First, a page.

Last week I was invited to the “Panorama” Tasting of the on line store Millesima.com on Sauternes and Barsac. I was privileged enough to taste château d’Yquem 1998, 2002 and 2005, Château Climens 1998, Château Rieussec 1997, Château Rabaud-Promis 1997, Château Coutet 1998 and 2004, château de Fargues 1996 and 1997. Many others were presentend but I was not able to taste all of them. Useless to say, those wines were gorgeous and it was a delight to go through the beautiful chais of Millesima, talking to wine makers and other passionate wine lovers while tasting those classics.
Of course, as you well know, I’m not an enologist and will not disgrace myself by writing tasting notes (Suffice to say they were wonderful). But I must say that among those jewels of Sauternes and Barsac, I found two pearls I never heard about: Château Liot and Château de Myrat (no site). Both wines were amazing and I started digging around trying to understand why they do not shine as much as they should. The case of Château de Myrat is rather puzzling. The estate belongs to the Pontac family – the very same Pontac family that created the notion of “cru” in the Bordelais and the very first brand, Haut-Brion, in the 17th century. Indeed the Pontac family owned Château Haut-Brion until the middle of the 17th century and its descendants now owns Château de Myrat. Why didn’t they apply the same strategy as their ancestors to brand their delicious wine? Of course, times changed but branding has now a lot more tools at its disposal than three centuries ago. Château Liot is a more discreet estate, located in the Barsac appellation – of course, less famous than the Sauternes – and belongs to the David family.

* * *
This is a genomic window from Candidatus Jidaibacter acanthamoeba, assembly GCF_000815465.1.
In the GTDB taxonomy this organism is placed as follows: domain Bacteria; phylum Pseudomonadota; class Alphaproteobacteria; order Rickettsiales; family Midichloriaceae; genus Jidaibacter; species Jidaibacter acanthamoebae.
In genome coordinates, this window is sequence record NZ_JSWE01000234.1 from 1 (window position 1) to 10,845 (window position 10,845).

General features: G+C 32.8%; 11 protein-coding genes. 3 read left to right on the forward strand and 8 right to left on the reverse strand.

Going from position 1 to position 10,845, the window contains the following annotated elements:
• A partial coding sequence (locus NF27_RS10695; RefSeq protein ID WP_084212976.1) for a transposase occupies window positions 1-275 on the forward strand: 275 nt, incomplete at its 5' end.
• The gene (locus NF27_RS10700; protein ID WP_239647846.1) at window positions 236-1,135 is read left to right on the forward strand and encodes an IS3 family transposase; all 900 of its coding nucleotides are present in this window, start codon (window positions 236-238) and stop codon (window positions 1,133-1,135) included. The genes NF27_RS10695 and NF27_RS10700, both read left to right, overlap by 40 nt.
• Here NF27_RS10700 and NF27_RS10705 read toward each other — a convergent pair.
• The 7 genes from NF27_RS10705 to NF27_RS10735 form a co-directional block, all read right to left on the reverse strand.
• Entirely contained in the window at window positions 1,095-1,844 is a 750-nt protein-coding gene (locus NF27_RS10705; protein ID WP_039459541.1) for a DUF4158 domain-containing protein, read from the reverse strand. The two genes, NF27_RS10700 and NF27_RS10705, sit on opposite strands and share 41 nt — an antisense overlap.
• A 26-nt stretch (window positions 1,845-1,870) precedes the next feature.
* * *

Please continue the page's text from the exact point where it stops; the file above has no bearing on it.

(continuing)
It is really too bad for two great brands not to get the proper attention. It would be so easy to have a good web site in French and English and try to use some of the new tools. Their wines deserve better communication.